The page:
Does donepezil improve the well-being of patients with dementia?
From: The Cochrane Collaboration
- Birks, J., Harvey, R.J., 1996. Donepezil for dementia due to Alzheimer’s disease, in: Cochrane Database of Systematic Reviews. John Wiley & Sons, Ltd.
- 24 trials are included, involving 5,796 participants
- The paper is a systematic review / meta analysis of all relevant trials.
- This means that the data from all similar trials has been grouped to form an overall outcome.
- For cognition there is a statistically significant improvement for both 5 and 10 mg/day of donepezil at 24 weeks compared with placebo, and for 10 mg/day donepezil compared with placebo at 24 weeks and 52 weeks.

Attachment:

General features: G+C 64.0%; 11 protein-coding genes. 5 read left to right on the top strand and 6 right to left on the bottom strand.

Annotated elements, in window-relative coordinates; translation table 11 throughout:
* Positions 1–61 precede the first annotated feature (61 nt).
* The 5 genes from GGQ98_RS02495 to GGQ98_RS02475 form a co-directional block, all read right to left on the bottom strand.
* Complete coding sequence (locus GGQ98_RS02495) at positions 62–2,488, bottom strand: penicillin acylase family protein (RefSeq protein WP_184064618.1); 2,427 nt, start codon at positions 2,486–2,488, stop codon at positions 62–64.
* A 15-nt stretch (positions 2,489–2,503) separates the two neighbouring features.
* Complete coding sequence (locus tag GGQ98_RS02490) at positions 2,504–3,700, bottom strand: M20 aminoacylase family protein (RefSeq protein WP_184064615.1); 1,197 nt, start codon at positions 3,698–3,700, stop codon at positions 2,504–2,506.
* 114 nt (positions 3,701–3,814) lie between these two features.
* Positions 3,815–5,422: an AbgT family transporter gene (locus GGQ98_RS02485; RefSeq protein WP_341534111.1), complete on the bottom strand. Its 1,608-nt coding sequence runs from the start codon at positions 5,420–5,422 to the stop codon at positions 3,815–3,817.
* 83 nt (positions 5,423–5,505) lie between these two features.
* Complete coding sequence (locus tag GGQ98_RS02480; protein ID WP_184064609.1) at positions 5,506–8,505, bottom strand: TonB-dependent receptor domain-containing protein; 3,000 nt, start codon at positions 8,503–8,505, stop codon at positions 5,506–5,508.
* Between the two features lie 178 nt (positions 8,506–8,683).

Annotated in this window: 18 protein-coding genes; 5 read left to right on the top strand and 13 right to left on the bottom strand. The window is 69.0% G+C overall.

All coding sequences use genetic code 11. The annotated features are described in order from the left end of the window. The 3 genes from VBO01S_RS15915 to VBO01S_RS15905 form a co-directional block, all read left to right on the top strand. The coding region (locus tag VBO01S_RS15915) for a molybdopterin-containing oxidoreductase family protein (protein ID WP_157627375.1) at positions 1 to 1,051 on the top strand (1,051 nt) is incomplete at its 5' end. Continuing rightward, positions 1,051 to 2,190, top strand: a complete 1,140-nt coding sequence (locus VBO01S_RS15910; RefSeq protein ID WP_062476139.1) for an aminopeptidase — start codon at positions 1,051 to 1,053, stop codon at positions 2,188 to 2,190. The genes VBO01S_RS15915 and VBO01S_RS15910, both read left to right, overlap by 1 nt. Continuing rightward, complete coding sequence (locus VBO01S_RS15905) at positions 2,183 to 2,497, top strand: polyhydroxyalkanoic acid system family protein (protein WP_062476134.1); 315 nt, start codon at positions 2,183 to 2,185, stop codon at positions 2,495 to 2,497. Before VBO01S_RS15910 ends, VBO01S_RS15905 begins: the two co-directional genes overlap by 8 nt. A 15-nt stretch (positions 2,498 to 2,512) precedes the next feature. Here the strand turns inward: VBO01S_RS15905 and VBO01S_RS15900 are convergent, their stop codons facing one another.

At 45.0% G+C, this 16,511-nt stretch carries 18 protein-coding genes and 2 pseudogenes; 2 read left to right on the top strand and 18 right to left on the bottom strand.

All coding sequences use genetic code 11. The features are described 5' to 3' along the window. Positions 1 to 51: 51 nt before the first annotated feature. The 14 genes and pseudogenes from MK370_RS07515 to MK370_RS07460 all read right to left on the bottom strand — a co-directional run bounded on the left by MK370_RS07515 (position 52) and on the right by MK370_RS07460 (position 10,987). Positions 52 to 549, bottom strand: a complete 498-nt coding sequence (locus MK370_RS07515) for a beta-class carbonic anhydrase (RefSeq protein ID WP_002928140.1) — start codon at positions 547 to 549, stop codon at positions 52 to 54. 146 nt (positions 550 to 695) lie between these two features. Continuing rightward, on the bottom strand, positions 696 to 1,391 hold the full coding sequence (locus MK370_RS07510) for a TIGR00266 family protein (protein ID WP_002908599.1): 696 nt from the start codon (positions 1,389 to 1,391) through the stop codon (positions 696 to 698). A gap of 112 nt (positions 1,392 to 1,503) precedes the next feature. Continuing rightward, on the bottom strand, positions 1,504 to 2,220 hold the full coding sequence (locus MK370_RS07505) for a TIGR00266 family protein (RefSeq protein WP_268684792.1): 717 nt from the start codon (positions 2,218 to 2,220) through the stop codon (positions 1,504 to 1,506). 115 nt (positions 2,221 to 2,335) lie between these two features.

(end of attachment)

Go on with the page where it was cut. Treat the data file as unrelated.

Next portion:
- Benefits of treatment were also seen for activities of daily living and behaviour, but not on the quality of life score.
- Many adverse events were recorded, with more incidents of nausea, vomiting, diarrhoea, muscle cramps, dizziness, fatigue and anorexia (significant risk associated with treatment) in the 10 mg/day group, compared with placebo.
- There were more incidents of anorexia, diarrhoea, and muscle cramps in the 5 mg/day group compared with placebo, but not of dizziness, fatigue, nausea or vomiting.
- Yes (with confidence)
- Mild dementia - impairment of attention and memory; forgetting of recent information; occasional confusion or disorientation; some help needed with everyday activities
- Moderate dementia - amnesia for recent events; some disorientation for time and place; impairment of reasoning and ability to understand events, resulting in dependency on others in personal care and routine daily tasks
- Severe dementia - incoherent speech; disorientation for time, place and person; failure to recognise close relatives, incontinence of urine and faeces; complete dependence on others for basic personal care.